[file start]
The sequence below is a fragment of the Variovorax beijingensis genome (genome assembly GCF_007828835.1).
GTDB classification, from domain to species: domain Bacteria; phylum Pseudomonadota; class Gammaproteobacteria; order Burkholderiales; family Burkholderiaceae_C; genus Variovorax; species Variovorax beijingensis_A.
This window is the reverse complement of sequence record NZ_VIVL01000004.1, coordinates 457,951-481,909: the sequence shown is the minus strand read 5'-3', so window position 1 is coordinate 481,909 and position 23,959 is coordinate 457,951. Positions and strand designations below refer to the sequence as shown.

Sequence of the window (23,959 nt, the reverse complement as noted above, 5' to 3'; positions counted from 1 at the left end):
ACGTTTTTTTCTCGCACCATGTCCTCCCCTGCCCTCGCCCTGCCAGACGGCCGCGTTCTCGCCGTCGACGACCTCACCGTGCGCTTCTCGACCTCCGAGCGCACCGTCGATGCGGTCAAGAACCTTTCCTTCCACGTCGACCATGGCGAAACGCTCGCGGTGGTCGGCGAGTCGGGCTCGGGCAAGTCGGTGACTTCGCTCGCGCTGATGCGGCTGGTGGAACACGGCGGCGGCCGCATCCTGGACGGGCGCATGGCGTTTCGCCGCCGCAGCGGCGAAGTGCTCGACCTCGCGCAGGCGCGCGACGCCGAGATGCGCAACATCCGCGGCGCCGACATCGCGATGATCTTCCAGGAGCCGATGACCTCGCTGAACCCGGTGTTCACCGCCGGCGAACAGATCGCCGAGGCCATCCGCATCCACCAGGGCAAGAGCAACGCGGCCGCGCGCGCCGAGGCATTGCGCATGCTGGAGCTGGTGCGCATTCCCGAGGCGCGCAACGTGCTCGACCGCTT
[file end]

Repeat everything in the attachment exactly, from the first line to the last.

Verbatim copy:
The sequence below is a fragment of the Variovorax beijingensis genome (genome assembly GCF_007828835.1).
GTDB classification, from domain to species: domain Bacteria; phylum Pseudomonadota; class Gammaproteobacteria; order Burkholderiales; family Burkholderiaceae_C; genus Variovorax; species Variovorax beijingensis_A.
This window is the reverse complement of sequence record NZ_VIVL01000004.1, coordinates 457,951-481,909: the sequence shown is the minus strand read 5'-3', so window position 1 is coordinate 481,909 and position 23,959 is coordinate 457,951. Positions and strand designations below refer to the sequence as shown.

Sequence of the window (23,959 nt, the reverse complement as noted above, 5' to 3'; positions counted from 1 at the left end):
ACGTTTTTTTCTCGCACCATGTCCTCCCCTGCCCTCGCCCTGCCAGACGGCCGCGTTCTCGCCGTCGACGACCTCACCGTGCGCTTCTCGACCTCCGAGCGCACCGTCGATGCGGTCAAGAACCTTTCCTTCCACGTCGACCATGGCGAAACGCTCGCGGTGGTCGGCGAGTCGGGCTCGGGCAAGTCGGTGACTTCGCTCGCGCTGATGCGGCTGGTGGAACACGGCGGCGGCCGCATCCTGGACGGGCGCATGGCGTTTCGCCGCCGCAGCGGCGAAGTGCTCGACCTCGCGCAGGCGCGCGACGCCGAGATGCGCAACATCCGCGGCGCCGACATCGCGATGATCTTCCAGGAGCCGATGACCTCGCTGAACCCGGTGTTCACCGCCGGCGAACAGATCGCCGAGGCCATCCGCATCCACCAGGGCAAGAGCAACGCGGCCGCGCGCGCCGAGGCATTGCGCATGCTGGAGCTGGTGCGCATTCCCGAGGCGCGCAACGTGCTCGACCGCTT